Pregnancy, delivery, and neonatal outcomes among women with irritable bowel syndrome (IBS) an evaluation of over 9 million deliveries

J Matern Fetal Neonatal Med. 2021 Apr 6;1-8. doi: 10.1080/14767058.2021.1903421.Online ahead of print.

Abdullah Alnoman 1 2, Ahmad M Badeghiesh 1 2, Haitham A Baghlaf 3 4, Michael H Dahan 5


Author information

  • 1Department of Obstetrics and Gynaecology, McGill University, Montreal, Canada.
  • 2Department of Obstetrics and Gynecology, King Abdulaziz University, Jeddah, Saudi Arabia.
  • 3Division of Maternal-Fetal Medicine, Obstetrics & Gynaecology Department, University of Toronto, Toronto, Canada.
  • 4Department of Obstetrics and Gynecology, University of Tabuk, Tabuk, Saudi Arabia.
  • 5Division of Reproductive Endocrinology and Infertility, MUHC Reproductive Center, McGill University, Montreal, Canada.


Objective: Evaluate the associations between irritable bowel syndrome (IBS) and pregnancy, delivery, and neonatal outcomes, using a population database cohort.

Methods: We conducted a retrospective analysis utilizing the Health Care Cost and Utilization Project-Nationwide Inpatient Sample database over 11 years from 2004 to 2014. A delivery cohort was created using ICD-9 codes. ICD-9 code 564.1 was used to extract the cases of IBS. Pregnant women with IBS (study group) were compared to pregnant women without IBS (control). A multivariate logistic regression model was used to adjust for statistically significant variables (pvalue <.05).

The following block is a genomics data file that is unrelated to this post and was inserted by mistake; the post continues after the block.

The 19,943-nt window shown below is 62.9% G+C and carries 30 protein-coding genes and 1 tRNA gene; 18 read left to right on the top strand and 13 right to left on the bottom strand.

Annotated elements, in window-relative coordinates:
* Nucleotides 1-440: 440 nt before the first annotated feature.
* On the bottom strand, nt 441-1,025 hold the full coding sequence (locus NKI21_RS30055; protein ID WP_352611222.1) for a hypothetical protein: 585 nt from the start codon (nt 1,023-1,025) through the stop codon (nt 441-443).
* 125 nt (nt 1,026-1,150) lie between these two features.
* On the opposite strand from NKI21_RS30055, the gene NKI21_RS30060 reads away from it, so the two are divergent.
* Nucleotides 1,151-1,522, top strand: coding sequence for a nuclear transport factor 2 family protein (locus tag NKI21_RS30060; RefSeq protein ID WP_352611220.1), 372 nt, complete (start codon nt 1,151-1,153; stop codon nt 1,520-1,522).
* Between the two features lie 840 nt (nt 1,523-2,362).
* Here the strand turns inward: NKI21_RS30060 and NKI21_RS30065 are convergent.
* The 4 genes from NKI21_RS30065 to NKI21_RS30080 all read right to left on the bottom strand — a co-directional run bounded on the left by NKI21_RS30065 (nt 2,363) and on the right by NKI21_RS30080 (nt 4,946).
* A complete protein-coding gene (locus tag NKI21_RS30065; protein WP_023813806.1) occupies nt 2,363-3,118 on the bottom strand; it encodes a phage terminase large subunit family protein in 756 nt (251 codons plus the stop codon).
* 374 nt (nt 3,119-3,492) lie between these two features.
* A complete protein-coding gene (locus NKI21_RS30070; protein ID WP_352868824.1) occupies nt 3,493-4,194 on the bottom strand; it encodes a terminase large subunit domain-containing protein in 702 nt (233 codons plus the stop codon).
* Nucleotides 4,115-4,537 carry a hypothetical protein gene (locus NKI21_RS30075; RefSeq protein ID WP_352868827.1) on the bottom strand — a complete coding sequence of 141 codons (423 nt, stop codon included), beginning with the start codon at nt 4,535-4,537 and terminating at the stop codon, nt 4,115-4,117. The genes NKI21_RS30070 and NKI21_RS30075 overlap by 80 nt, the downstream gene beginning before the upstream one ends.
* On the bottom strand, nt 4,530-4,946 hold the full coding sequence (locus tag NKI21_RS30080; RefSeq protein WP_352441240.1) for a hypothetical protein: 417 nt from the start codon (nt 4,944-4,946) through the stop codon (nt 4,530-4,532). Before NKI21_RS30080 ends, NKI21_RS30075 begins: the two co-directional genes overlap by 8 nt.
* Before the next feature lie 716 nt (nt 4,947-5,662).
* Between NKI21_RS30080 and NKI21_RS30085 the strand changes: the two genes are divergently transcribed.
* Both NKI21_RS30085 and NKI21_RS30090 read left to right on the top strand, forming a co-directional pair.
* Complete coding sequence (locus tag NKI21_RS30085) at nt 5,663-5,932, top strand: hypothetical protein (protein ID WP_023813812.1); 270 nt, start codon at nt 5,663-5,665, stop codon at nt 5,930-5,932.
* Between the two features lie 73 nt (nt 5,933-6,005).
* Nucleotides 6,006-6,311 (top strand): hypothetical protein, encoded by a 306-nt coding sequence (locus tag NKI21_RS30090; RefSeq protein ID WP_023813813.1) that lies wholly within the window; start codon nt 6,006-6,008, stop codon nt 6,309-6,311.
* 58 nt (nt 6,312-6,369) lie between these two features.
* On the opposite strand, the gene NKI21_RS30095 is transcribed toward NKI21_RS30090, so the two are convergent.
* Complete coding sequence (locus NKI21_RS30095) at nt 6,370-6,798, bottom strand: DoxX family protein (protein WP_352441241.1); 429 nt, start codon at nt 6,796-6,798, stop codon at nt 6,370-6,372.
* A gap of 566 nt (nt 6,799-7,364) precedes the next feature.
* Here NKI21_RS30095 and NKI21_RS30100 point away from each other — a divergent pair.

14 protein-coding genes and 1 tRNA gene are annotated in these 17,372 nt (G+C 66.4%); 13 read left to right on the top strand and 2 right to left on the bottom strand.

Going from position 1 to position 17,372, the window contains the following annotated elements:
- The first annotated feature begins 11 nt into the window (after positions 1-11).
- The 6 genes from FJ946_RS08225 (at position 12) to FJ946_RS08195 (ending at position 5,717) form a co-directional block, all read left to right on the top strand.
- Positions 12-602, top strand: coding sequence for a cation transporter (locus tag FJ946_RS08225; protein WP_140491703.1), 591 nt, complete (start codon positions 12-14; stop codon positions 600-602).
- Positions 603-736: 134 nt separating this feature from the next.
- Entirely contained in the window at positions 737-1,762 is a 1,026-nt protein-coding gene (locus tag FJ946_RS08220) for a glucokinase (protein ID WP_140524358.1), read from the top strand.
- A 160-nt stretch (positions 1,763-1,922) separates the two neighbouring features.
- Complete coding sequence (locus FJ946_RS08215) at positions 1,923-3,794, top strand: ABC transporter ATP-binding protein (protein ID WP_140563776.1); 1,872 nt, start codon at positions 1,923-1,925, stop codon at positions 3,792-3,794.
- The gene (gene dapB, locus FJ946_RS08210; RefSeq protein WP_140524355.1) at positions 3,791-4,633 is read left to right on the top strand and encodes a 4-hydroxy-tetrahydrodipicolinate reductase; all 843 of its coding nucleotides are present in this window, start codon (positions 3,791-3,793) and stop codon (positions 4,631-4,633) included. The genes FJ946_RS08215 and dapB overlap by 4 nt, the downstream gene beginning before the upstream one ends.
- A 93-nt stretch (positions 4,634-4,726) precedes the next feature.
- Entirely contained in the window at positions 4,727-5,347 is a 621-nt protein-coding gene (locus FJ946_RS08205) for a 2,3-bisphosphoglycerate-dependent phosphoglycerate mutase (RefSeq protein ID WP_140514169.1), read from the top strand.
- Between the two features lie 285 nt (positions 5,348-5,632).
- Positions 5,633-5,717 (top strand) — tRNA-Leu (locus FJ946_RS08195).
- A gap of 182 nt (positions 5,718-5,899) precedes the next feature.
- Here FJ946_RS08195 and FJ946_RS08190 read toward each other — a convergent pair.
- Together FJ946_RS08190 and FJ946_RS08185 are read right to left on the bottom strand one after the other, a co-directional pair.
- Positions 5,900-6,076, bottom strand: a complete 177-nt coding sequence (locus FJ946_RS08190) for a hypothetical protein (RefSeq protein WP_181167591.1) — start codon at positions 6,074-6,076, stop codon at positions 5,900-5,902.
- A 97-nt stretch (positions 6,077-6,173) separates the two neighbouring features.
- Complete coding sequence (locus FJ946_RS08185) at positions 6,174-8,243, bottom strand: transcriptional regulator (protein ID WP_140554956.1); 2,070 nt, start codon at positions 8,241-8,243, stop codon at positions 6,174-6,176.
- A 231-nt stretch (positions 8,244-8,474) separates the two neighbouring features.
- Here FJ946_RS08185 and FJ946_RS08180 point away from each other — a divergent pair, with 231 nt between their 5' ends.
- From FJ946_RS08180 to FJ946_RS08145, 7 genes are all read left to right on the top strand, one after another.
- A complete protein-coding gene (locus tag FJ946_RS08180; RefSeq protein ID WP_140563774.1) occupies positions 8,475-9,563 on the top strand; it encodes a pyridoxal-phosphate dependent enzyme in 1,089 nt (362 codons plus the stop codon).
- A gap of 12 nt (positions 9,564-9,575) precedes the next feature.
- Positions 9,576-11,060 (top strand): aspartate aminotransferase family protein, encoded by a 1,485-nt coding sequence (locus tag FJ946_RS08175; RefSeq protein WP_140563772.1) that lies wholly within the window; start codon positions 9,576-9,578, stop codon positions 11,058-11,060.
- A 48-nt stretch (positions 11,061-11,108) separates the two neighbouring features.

Results: There were a total of 9,096,788 deliveries during the study period. Of those, 8962 pregnant women were found to have IBS. The prevalence of IBS increased from 47.96 to 172.68 per 100,000 women during the study period. Compared to the control group, women with IBS were more likely to be Caucasian, older, have higher incomes and private insurance plans (p < .0001, in all cases). In addition, they were more likely to be obese, smokers, hypertensive, IVF pregnancies, have multiple gestations, thyroid disorders, chronic interstitial cystitis, fibromyalgia and have psychiatric disorders (p < .0001 in all cases). Women with IBS were more likely to experience pregnancy-induced hypertension (aOR 1.11, 95% CI 1.02-1.21), preeclampsia (aOR 1.23, 95% CI 1.09-1.38), deep venous thrombosis (aOR 2.26, 95% CI 1.12-4.57), and gestational diabetes (aOR 1.1, 95% CI 1.002-1.22) compared to the non-IBS group. Congenital anomalies were encountered in 1.7% of the IBS group compared to 0.4% in the control group (aOR 2.57, 95% CI 2.13-3.09).

Conclusion: When controlling for confounding effects, IBS is associated with an increased risk for preeclampsia, DVT and increased risk for congenital malformation.

© Copyright 2013-2024 GI Health Foundation. All rights reserved.
This site is maintained as an educational resource for US healthcare providers only. Use of this website is governed by the GIHF terms of use and privacy statement.